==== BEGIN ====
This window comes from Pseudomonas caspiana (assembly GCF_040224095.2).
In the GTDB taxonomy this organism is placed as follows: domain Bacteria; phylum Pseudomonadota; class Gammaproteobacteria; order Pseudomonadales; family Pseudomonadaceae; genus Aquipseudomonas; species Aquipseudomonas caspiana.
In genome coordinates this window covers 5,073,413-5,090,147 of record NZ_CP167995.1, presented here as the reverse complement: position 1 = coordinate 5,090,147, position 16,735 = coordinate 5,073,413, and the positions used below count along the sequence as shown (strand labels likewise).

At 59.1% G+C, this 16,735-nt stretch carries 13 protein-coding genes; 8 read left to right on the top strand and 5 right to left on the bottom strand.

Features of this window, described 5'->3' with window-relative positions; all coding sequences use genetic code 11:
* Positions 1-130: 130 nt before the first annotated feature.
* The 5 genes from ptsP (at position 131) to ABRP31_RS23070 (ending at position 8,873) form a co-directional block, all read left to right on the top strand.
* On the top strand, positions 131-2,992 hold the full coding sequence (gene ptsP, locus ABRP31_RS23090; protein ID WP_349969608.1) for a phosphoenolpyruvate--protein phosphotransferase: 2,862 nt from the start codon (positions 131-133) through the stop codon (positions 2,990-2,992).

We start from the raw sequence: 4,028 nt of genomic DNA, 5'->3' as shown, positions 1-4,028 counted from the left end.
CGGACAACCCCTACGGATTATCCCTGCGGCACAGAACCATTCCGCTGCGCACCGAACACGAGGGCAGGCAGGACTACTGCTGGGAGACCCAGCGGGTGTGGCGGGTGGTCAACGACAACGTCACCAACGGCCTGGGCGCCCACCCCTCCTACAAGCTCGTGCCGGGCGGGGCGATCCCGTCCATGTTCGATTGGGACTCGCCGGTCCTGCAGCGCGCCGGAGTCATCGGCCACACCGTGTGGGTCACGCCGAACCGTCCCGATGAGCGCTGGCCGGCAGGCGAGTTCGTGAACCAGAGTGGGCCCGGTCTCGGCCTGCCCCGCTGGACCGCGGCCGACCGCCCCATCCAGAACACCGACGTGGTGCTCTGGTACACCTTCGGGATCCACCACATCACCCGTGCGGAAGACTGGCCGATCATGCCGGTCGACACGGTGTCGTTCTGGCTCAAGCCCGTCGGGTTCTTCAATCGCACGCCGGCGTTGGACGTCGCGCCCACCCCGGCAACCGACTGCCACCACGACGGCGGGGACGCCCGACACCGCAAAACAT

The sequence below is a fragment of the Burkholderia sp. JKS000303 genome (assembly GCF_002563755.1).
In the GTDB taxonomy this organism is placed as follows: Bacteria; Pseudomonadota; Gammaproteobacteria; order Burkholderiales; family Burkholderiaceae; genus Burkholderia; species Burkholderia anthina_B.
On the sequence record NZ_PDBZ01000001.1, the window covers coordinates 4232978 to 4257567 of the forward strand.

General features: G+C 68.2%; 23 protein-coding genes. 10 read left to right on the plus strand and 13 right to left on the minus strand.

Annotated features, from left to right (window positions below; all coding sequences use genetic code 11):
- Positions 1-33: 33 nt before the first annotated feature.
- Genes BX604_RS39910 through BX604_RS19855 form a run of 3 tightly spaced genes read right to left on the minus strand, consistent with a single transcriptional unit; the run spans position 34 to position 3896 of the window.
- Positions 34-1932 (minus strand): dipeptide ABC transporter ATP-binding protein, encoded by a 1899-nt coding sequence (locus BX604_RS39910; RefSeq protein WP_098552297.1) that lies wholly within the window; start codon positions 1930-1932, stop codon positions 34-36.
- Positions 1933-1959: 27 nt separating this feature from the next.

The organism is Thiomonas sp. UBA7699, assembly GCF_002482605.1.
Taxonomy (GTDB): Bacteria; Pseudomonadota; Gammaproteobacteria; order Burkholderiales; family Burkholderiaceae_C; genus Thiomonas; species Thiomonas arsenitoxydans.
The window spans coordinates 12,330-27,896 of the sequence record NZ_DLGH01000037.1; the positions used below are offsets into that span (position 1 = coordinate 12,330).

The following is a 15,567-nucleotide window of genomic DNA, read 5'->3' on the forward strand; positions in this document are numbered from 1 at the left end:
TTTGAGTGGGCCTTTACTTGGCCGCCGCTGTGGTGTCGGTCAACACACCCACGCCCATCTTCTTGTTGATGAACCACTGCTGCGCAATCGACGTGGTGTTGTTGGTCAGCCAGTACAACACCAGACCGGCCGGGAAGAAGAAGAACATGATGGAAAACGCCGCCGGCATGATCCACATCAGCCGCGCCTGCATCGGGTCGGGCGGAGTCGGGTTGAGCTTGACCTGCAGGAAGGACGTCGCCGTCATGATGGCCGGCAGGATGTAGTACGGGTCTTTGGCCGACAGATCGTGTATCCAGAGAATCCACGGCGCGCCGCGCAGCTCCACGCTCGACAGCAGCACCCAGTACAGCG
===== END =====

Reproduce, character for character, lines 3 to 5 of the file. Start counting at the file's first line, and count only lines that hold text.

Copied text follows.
In genome coordinates this window covers 5,073,413-5,090,147 of record NZ_CP167995.1, presented here as the reverse complement: position 1 = coordinate 5,090,147, position 16,735 = coordinate 5,073,413, and the positions used below count along the sequence as shown (strand labels likewise).

At 59.1% G+C, this 16,735-nt stretch carries 13 protein-coding genes; 8 read left to right on the top strand and 5 right to left on the bottom strand.

Features of this window, described 5'->3' with window-relative positions; all coding sequences use genetic code 11: